Everyone knows about The Italian delicacies! The extra virgin olive oil, the Parmesan cheese and the fine wine. But there’s a good chance you didn’t know about the Agromafias. These are actual mafia gangs dealing with the delicacies. Imagine gangsters in your kitchen stealing your cheese and wine! Back in 2019, a news report by CBS’s 60 minutes looks at what is known as the Agromafia business. Estimated to run on a scale of $ 16 billion-a-year the mafia business runs in almost every street in Italy. It deals with selling lesser off food items as high-end quality products.
The profit margin for this business can be huge with the end product being sold at $50 per gallon of extra virgin olive oil, the production of which takes only $7.This expensive but unfortunately fake extra virgin olive oil is just a mixture of a few drops of chlorophyll for colour added into sunflower oil that has no smell at all. And a common man wouldn’t even know the difference between the original and fake.
In 2017 around $7 million worth of cheese was stolen which was then exported to foreign countries and sold at a higher rate. Other kinds of fresh cheese which are illegal in Russia and the US are sold in the black cheese market of these countries! The Italian wines are normally just a mix of poor quality wine and branded as famous wines. So you take a cheap table wine and just put a famous stamp on it.
In Tuscany, cops found 42000 gallons of run-of-the-mill red which were going to be sold as top-notch Brunello Di Montalcino. As a matter of fact, half of the bottles that are sold in the Italian supermarket do not meet the legal standards. And in the U.S around 75%-80% easily fail to meet the quality standards. The mafia has caused immense loss and poverty to the small bakers, shops and small towns. This extortion by the mafias costs Italy around $6 billion a year.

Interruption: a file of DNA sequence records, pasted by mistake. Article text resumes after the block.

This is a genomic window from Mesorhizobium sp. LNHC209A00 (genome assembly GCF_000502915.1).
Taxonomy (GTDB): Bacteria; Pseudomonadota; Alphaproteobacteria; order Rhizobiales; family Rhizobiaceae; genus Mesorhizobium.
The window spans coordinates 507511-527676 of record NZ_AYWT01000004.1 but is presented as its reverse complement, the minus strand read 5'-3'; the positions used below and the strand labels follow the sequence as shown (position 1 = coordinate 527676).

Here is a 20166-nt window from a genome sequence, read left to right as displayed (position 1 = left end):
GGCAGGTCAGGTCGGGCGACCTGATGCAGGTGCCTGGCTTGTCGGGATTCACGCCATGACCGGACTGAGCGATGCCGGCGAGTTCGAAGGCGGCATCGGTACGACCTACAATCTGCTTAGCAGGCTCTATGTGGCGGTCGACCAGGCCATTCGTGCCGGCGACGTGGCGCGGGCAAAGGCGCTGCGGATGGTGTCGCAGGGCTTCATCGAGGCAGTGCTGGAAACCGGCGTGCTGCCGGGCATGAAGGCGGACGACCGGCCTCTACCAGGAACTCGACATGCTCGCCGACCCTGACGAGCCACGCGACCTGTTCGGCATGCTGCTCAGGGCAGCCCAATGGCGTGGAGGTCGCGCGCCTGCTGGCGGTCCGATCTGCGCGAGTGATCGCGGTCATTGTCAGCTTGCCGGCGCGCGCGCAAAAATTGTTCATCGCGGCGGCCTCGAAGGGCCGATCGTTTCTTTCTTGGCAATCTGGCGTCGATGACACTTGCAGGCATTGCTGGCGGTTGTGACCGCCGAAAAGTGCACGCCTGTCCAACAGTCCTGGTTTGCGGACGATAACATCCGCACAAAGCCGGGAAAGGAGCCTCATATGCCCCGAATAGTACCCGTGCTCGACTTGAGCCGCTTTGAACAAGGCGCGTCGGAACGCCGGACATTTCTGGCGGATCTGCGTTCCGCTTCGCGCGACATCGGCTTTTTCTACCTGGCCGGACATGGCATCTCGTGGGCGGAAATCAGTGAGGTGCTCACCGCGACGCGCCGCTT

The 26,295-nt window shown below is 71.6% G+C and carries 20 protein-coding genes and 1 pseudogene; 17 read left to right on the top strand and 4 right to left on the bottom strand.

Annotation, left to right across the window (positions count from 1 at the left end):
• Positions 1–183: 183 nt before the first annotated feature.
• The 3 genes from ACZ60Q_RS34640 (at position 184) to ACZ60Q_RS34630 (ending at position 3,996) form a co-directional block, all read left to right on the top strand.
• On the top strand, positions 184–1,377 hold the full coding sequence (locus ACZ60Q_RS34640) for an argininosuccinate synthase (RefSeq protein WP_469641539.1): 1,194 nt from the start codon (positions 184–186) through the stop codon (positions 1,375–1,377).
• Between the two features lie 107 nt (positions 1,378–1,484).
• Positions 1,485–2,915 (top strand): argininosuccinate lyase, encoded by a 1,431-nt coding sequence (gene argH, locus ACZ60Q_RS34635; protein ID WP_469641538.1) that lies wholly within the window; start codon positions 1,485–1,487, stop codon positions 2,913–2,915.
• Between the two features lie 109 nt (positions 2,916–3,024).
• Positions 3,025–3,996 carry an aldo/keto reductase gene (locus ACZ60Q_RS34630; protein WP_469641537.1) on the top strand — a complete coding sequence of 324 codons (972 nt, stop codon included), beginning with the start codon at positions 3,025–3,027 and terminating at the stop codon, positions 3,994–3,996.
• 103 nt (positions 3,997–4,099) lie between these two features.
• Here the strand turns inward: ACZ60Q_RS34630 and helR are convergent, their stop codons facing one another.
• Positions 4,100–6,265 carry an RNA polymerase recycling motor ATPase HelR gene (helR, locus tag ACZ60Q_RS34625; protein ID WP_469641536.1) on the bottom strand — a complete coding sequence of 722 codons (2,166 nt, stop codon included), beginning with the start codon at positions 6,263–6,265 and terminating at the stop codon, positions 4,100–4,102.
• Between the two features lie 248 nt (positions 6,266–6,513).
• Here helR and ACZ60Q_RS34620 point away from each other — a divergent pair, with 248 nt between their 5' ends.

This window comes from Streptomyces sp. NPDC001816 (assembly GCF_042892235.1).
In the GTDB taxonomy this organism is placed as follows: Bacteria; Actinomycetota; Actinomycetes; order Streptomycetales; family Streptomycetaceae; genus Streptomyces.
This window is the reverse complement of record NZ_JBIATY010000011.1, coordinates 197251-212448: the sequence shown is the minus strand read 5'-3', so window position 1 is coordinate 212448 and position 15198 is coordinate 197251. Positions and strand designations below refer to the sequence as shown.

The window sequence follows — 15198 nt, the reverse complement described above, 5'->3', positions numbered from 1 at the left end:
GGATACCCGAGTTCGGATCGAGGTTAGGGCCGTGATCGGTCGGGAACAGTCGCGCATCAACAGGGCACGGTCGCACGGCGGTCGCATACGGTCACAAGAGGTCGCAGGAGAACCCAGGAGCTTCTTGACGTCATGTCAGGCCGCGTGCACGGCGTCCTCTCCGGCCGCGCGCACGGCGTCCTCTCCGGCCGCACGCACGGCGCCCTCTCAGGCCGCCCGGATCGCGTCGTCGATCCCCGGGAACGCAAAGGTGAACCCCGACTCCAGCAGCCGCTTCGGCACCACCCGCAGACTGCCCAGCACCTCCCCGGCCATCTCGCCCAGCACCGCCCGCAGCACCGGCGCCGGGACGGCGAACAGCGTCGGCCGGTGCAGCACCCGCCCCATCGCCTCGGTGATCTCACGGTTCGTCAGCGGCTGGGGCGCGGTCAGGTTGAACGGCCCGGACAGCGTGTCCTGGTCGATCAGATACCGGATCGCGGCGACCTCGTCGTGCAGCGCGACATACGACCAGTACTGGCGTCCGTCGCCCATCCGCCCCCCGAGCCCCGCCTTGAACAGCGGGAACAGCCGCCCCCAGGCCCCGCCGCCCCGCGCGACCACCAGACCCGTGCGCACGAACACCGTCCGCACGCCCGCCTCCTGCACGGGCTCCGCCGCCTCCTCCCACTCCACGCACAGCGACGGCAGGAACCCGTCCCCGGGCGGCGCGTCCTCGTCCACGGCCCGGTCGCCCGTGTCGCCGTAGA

But the story took a surprising turn. In April 2020, when Italy with the rest of us was struggling to maintain its economy due to the coronavirus pandemic, the Italian mafias turned out to be the robin hoods who distributed food to the needy. “These mafia gangs are not just criminal organisations but are aspiring to be the government”, says Federico Varse, professor of criminology at the University of Oxford. However, the local authorities are of the firm belief that the mafias don’t do anything out of goodwill and they will have to repay the favour one way or the other.
Surprising isn’t it? Food, although known to bring people together, has been a reason for terror to the Italians and their economy. The government has invested in many authorities to end the Agromafia network however the success on large scale is yet to be seen. The network of these mafia gangs runs strongly and is so deeply rooted in the streets of Italy, that to break and solve this problem is an ordeal for law enforcement.